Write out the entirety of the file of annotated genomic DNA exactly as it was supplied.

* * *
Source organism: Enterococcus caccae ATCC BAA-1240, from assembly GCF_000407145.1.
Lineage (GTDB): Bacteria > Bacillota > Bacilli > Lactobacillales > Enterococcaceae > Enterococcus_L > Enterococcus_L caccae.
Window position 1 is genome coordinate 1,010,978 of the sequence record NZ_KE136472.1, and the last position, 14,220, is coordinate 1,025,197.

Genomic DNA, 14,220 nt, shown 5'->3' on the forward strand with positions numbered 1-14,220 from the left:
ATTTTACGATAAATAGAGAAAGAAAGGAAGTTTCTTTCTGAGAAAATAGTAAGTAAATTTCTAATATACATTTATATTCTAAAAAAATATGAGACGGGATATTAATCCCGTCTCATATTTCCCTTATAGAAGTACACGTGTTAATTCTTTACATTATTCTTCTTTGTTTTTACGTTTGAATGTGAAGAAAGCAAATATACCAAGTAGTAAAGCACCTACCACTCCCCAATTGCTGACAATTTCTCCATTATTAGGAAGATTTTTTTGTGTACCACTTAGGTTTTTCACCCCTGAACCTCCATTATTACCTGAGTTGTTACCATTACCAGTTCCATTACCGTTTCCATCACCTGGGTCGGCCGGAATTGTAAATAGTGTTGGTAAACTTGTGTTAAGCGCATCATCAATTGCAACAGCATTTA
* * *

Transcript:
Source organism: Enterococcus caccae ATCC BAA-1240, from assembly GCF_000407145.1.
Lineage (GTDB): Bacteria > Bacillota > Bacilli > Lactobacillales > Enterococcaceae > Enterococcus_L > Enterococcus_L caccae.
Window position 1 is genome coordinate 1,010,978 of the sequence record NZ_KE136472.1, and the last position, 14,220, is coordinate 1,025,197.

Genomic DNA, 14,220 nt, shown 5'->3' on the forward strand with positions numbered 1-14,220 from the left:
ATTTTACGATAAATAGAGAAAGAAAGGAAGTTTCTTTCTGAGAAAATAGTAAGTAAATTTCTAATATACATTTATATTCTAAAAAAATATGAGACGGGATATTAATCCCGTCTCATATTTCCCTTATAGAAGTACACGTGTTAATTCTTTACATTATTCTTCTTTGTTTTTACGTTTGAATGTGAAGAAAGCAAATATACCAAGTAGTAAAGCACCTACCACTCCCCAATTGCTGACAATTTCTCCATTATTAGGAAGATTTTTTTGTGTACCACTTAGGTTTTTCACCCCTGAACCTCCATTATTACCTGAGTTGTTACCATTACCAGTTCCATTACCGTTTCCATCACCTGGGTCGGCCGGAATTGTAAATAGTGTTGGTAAACTTGTGTTAAGCGCATCATCAATTGCAACAGCATTTA